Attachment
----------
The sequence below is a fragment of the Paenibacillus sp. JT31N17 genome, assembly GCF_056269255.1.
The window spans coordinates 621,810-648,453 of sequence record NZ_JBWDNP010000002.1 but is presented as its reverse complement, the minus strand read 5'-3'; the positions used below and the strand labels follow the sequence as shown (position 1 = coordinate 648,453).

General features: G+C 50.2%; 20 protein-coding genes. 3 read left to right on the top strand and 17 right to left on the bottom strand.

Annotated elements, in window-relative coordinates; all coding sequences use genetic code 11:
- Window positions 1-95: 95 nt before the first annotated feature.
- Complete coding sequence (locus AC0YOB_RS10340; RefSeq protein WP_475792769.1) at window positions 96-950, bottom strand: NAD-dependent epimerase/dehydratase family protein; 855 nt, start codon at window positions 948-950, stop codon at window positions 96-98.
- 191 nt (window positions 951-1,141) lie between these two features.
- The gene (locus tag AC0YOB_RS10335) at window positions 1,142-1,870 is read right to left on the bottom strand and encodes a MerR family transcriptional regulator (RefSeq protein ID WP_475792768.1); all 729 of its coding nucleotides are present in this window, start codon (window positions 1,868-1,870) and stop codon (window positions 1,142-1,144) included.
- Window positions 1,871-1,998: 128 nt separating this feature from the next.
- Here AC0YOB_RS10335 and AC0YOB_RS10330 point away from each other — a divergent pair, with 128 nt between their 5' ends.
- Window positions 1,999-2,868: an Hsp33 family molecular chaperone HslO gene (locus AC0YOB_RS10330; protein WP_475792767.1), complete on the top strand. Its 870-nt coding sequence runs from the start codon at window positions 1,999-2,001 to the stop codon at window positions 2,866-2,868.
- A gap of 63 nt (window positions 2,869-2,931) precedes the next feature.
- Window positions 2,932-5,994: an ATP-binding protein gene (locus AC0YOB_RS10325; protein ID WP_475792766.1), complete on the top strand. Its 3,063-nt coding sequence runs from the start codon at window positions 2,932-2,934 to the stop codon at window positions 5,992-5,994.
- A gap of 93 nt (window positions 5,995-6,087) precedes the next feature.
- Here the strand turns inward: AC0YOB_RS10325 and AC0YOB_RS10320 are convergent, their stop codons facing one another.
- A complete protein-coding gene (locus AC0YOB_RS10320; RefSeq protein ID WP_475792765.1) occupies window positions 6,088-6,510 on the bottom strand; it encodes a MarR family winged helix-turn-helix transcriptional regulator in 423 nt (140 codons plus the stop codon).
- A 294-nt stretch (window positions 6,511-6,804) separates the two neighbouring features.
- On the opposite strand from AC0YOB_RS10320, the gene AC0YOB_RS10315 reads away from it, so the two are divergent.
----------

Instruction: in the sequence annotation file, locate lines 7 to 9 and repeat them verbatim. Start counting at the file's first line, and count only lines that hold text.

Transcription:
- 191 nt (window positions 951-1,141) lie between these two features.
- The gene (locus tag AC0YOB_RS10335) at window positions 1,142-1,870 is read right to left on the bottom strand and encodes a MerR family transcriptional regulator (RefSeq protein ID WP_475792768.1); all 729 of its coding nucleotides are present in this window, start codon (window positions 1,868-1,870) and stop codon (window positions 1,142-1,144) included.
- Window positions 1,871-1,998: 128 nt separating this feature from the next.